Delivering your baby by C-section
A C-section, also called a cesarean delivery or cesarean birth, is the surgical delivery of a baby through incisions in the mother’s abdomen and uterus. Once the baby is removed from the mother’s uterus, the uterus and abdomen are closed with stitches that later dissolve.
Mothers who have a C-section are given pain medication with an epidural block, spinal block, or a general anesthesia. Mothers who get a general anesthesia, which is used for emergency C-section deliveries, are not awake during the surgery.
- An epidural block numbs the lower part of the body through an injection in the spinal column; this can provide longer pain relief.
- A spinal block numbs the lower part of the body, but through an injection directly into the spinal fluid; the pain relief usually wears off more quickly.
Why the procedure is performed
A cesarean delivery is performed for a number of reasons:
Labor is not progressing
Sometimes contractions do not open the cervix enough for the infant to move into the vagina for delivery. Some mothers will have their cervix open completely and will push well for several hours, but the baby still does not deliver due to some other problem with the mother’s pelvis.
The infant’s health may be in danger
The umbilical cord, which connects the fetus to the uterus, can become pinched or the fetus may have an abnormal heart rate. When this happens, a C-section allows the baby to be delivered more quickly to address the baby’s health problems.
The baby is in the wrong position
If the baby is breech, meaning that the baby is coming out butt or feet first instead of head first, a C-section may be needed. The baby may also be in a transverse (sideways) or oblique (diagonal) position.
The mother is delivering two or more babies (multiple pregnancy)
If a mother is delivering more than one baby, a C-section may be necessary if labor has started too early, if the babies are not in good positions within the uterus for natural delivery, or if there are other problems. Some twin pregnancies are able to deliver vaginally/naturally.
One common complication during delivery is shoulder dystocia. This is when the baby’s head is delivered through the vagina but the shoulders do not fit and become stuck.
The placenta has problems
Sometimes there are problems that can arise in the placenta. Some of those include:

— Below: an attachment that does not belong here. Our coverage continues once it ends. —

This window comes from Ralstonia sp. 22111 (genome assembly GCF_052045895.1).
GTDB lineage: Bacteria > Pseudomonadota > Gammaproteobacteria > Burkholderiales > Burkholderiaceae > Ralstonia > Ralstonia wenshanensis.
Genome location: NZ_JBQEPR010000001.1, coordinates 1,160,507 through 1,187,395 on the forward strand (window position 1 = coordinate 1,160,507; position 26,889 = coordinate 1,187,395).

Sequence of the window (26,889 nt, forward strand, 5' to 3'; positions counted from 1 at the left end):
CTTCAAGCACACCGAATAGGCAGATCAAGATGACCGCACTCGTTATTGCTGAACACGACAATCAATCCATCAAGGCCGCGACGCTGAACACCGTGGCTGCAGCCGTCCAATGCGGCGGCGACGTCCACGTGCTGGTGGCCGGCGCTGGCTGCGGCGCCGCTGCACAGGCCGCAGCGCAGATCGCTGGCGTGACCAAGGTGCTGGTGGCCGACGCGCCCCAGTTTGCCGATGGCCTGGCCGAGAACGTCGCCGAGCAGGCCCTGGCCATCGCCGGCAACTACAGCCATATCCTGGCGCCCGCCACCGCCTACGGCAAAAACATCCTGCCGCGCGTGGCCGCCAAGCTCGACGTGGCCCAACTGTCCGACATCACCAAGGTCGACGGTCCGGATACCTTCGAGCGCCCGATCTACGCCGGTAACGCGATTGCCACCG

- The placenta is no longer working correctly
- It is in the wrong place in the uterus (over the opening to the cervix, for example)
- It is implanted too deeply or firmly in the uterine wall
These issues can cause problems such as severe bleeding or preventing oxygen and nutrients from reaching the baby.
The mother has an infection
Diseases such as HIV or herpes can be passed from the mother to the baby during a vaginal delivery. A C-section may help prevent transmission of certain viruses.
The mother has a specific medical condition
A C-section allows the health care team to better manage the mother’s health.
Since a C-section is a surgery, it has possible risks and complications for both the mother and baby.
Those risks include:
- Infection (during or after the C-section; in the uterus or in the incision on the abdomen)
- Blood loss, which can lead to a blood transfusion
- Blood clots in the legs, pelvic organs, or lungs
- Injury to the surrounding structures, such as bowel or bladder, which may require more surgery
- Reactions to anesthesia or other medications used during the C-section
Also, the length of recovery time in the hospital for a mother who has a C-section is usually longer than for a woman who has had a vaginal delivery.
The risk of future medical problems, such as uterine rupture and problems with the placenta, can increase with each cesarean delivery a woman has.
Can a C-section delivery be requested?
Some women want to have a C-section even if they are able to deliver the baby vaginally. Mothers should discuss their options with their health care provider before making a decision about a type of delivery. There are a lot of factors that should be considered when making your decision. The woman should consider the impact of the C-section not only on the current pregnancy but also on their future pregnancies.
An uncomplicated vaginal delivery is the safest method of delivery for both the mother and the child.